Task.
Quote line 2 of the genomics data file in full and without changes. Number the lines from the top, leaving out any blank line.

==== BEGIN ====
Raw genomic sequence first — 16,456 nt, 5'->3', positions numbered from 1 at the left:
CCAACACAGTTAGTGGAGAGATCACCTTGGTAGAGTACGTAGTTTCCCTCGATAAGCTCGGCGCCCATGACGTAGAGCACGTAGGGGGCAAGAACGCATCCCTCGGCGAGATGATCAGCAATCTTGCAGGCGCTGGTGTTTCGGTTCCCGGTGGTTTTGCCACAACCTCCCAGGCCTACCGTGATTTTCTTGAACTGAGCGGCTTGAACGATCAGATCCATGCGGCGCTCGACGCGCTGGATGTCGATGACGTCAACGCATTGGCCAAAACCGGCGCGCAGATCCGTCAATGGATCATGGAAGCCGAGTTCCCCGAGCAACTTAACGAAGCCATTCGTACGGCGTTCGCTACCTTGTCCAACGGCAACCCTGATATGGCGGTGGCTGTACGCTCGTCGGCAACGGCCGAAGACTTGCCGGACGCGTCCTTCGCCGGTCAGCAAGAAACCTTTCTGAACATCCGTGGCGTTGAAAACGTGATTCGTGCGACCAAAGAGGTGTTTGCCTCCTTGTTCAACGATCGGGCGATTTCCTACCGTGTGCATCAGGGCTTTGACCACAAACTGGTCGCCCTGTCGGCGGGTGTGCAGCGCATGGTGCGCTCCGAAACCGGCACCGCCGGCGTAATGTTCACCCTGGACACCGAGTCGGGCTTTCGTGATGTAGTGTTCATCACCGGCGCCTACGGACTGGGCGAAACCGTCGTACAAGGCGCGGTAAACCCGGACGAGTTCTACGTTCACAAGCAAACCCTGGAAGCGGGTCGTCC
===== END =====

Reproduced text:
CCAACACAGTTAGTGGAGAGATCACCTTGGTAGAGTACGTAGTTTCCCTCGATAAGCTCGGCGCCCATGACGTAGAGCACGTAGGGGGCAAGAACGCATCCCTCGGCGAGATGATCAGCAATCTTGCAGGCGCTGGTGTTTCGGTTCCCGGTGGTTTTGCCACAACCTCCCAGGCCTACCGTGATTTTCTTGAACTGAGCGGCTTGAACGATCAGATCCATGCGGCGCTCGACGCGCTGGATGTCGATGACGTCAACGCATTGGCCAAAACCGGCGCGCAGATCCGTCAATGGATCATGGAAGCCGAGTTCCCCGAGCAACTTAACGAAGCCATTCGTACGGCGTTCGCTACCTTGTCCAACGGCAACCCTGATATGGCGGTGGCTGTACGCTCGTCGGCAACGGCCGAAGACTTGCCGGACGCGTCCTTCGCCGGTCAGCAAGAAACCTTTCTGAACATCCGTGGCGTTGAAAACGTGATTCGTGCGACCAAAGAGGTGTTTGCCTCCTTGTTCAACGATCGGGCGATTTCCTACCGTGTGCATCAGGGCTTTGACCACAAACTGGTCGCCCTGTCGGCGGGTGTGCAGCGCATGGTGCGCTCCGAAACCGGCACCGCCGGCGTAATGTTCACCCTGGACACCGAGTCGGGCTTTCGTGATGTAGTGTTCATCACCGGCGCCTACGGACTGGGCGAAACCGTCGTACAAGGCGCGGTAAACCCGGACGAGTTCTACGTTCACAAGCAAACCCTGGAAGCGGGTCGTCC